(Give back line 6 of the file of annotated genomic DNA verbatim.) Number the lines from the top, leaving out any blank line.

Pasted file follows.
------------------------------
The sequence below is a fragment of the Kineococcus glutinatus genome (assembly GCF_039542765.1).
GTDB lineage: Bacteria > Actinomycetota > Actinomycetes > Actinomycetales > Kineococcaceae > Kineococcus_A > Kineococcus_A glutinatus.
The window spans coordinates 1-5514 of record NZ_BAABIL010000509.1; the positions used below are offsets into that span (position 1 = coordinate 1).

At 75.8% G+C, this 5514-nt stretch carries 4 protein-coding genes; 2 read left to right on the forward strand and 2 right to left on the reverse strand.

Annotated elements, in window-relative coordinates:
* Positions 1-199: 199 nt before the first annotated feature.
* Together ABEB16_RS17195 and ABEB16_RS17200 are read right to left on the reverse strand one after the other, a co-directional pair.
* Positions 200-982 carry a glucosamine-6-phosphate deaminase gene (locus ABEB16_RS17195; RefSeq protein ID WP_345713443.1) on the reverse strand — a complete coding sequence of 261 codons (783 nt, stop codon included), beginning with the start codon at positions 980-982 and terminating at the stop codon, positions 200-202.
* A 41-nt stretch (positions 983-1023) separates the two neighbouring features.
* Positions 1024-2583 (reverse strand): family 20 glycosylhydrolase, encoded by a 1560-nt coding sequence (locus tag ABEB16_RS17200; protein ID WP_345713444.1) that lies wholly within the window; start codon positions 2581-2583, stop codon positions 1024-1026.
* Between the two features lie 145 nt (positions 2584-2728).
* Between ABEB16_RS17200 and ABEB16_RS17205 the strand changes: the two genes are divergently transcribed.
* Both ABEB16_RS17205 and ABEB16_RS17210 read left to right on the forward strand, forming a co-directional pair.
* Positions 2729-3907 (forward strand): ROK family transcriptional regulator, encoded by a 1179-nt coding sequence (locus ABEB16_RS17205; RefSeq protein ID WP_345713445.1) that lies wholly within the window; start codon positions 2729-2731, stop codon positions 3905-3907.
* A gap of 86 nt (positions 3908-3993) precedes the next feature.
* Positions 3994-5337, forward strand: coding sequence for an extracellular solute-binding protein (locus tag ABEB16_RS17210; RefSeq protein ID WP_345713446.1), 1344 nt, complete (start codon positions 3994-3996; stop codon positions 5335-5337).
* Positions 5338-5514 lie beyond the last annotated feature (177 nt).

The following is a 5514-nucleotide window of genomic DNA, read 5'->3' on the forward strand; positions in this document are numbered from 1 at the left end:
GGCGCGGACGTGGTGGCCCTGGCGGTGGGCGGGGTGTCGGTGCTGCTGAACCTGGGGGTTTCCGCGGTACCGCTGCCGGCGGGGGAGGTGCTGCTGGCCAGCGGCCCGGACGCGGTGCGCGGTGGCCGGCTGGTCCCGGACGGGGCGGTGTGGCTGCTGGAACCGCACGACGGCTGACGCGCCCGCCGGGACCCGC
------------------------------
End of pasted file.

* Positions 1-199: 199 nt before the first annotated feature.